TV

Kay Van-Petersen
A fast and furious fortnight ahead for traders and investors with the Federal Reserve committee meeting on Wednesday the 29th of April plus the reserve banks of Australia and New Zealand due to give rate decisions. Asia based strategist Kay Van Petersen gives us his analysis of the data landscape as the next two weeks pan out to offer extra volatility and possible opportunities.
Article / 20 November 2012 at 11:36 GMT

Asian Focus: New Japanese leader perhaps but same dismal backdrop

Market Analyst
Singapore

In this TradingFloor.com video Andrew Robinson, Market Analyst for Saxo Capital Markets in Singapore, looks at the likely outcome of the recently called Japanese election and what it will mean for macro and monetary policy in Japan.

Rising opposition
The leading opposition party the Liberal Democratic Party (LDP) has 25 percent of the vote compared with the ruling Democratic Party of Japan (DPJ) which has 15 percent, according to recent opinion polls. This concerning as LDP is in favour of more aggressive monetary easing by the Bank of Japan which so far has not worked in boosting Japan’s economy.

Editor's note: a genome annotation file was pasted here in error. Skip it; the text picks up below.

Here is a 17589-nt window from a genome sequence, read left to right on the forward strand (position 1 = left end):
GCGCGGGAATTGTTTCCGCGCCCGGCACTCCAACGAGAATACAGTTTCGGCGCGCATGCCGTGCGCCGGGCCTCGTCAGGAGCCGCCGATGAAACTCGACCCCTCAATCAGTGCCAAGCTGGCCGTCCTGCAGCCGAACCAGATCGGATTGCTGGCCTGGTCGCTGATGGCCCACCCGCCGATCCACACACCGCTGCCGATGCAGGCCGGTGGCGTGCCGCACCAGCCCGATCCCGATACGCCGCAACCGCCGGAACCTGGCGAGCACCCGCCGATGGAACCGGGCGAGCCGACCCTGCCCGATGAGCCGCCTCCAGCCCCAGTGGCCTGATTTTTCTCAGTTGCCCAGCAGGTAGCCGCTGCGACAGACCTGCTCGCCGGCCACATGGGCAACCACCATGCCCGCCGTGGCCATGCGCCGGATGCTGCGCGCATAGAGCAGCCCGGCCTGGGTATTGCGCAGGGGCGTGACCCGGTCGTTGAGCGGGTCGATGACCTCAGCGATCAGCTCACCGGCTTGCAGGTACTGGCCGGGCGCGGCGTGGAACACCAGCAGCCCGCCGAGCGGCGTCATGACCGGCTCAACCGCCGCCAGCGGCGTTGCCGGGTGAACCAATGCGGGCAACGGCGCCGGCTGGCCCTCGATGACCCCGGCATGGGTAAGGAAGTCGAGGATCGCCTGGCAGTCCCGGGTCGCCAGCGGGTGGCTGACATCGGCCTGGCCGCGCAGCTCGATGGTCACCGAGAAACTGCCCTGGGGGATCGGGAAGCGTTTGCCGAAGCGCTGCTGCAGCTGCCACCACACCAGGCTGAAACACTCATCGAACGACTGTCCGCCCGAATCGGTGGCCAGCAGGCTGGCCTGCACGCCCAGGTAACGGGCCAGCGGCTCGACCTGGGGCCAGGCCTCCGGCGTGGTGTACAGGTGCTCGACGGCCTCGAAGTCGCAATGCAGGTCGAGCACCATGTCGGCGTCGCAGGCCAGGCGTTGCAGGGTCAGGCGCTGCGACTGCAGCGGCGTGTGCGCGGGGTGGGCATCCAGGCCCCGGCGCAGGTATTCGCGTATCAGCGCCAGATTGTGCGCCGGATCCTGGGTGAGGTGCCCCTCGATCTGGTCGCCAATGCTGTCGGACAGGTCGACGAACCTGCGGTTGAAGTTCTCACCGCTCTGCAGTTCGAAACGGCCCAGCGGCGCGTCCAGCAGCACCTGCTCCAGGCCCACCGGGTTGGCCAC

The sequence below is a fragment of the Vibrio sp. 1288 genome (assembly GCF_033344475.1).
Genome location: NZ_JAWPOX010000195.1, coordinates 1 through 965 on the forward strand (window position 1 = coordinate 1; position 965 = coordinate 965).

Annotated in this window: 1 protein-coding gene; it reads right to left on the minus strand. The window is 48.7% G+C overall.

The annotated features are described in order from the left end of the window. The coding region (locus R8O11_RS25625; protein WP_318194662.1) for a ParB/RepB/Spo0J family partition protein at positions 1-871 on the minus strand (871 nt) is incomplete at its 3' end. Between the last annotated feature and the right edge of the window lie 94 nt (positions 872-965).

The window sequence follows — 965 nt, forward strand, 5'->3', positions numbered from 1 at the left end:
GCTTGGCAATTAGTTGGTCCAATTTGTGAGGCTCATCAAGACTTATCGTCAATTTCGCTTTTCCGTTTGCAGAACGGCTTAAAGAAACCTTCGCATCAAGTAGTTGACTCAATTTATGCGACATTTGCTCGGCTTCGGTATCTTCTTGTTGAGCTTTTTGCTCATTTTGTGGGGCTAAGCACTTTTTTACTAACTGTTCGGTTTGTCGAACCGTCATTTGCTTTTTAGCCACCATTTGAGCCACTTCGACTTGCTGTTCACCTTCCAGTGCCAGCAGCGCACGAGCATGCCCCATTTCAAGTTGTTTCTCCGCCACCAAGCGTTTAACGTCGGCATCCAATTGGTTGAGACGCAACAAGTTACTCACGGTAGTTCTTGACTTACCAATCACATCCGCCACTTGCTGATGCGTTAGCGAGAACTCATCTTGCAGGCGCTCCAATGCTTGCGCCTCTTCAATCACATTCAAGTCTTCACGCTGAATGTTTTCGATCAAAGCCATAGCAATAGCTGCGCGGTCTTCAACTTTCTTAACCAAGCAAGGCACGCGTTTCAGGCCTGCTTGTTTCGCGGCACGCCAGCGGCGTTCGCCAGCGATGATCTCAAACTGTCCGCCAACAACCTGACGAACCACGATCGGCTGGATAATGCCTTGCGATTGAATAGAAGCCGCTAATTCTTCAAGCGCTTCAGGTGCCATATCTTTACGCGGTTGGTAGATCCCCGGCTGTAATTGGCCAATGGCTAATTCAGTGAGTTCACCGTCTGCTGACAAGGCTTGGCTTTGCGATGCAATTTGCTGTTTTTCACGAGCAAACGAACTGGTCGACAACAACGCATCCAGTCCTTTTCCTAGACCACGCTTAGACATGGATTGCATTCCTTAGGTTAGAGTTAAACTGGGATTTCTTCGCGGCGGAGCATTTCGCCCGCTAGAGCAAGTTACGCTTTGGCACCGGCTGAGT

“The problem is that simply turning on the money taps is no guarantee that you will see a turnaround in the economy,” says Andrew. “But we have a long way to go and it’s not an aggressive lead (by the LDP) and it could be quite easily eroded.”

Anti-China sentiment growing
Of particular interest is the emergence of two smaller opposition parties which are growing in popularity. Both of these parties are quite anti-China which is increasingly popular right now due to a dispute over some Japanese/Chinese islands. The dispute is so far more serious for Japan as it is negatively affecting Japanese exports to China.

“Chinese people are simply boycotting Japanese goods and that’s having quite a serious impact on the actual Japanese economy as a whole,” says Andrew. “Regardless of whoever does gain the vote it will be quite a difficult task to manage or even diffuse the sentiment that is growing within Japan to actually take this confrontation just a little bit further.”

Breath of fresh air in leadership change though not much else
Japan is up to its sixth prime minister in as many years, so a seventh is hardly likely to change that much for the economy which is struggling with low growth and deflation.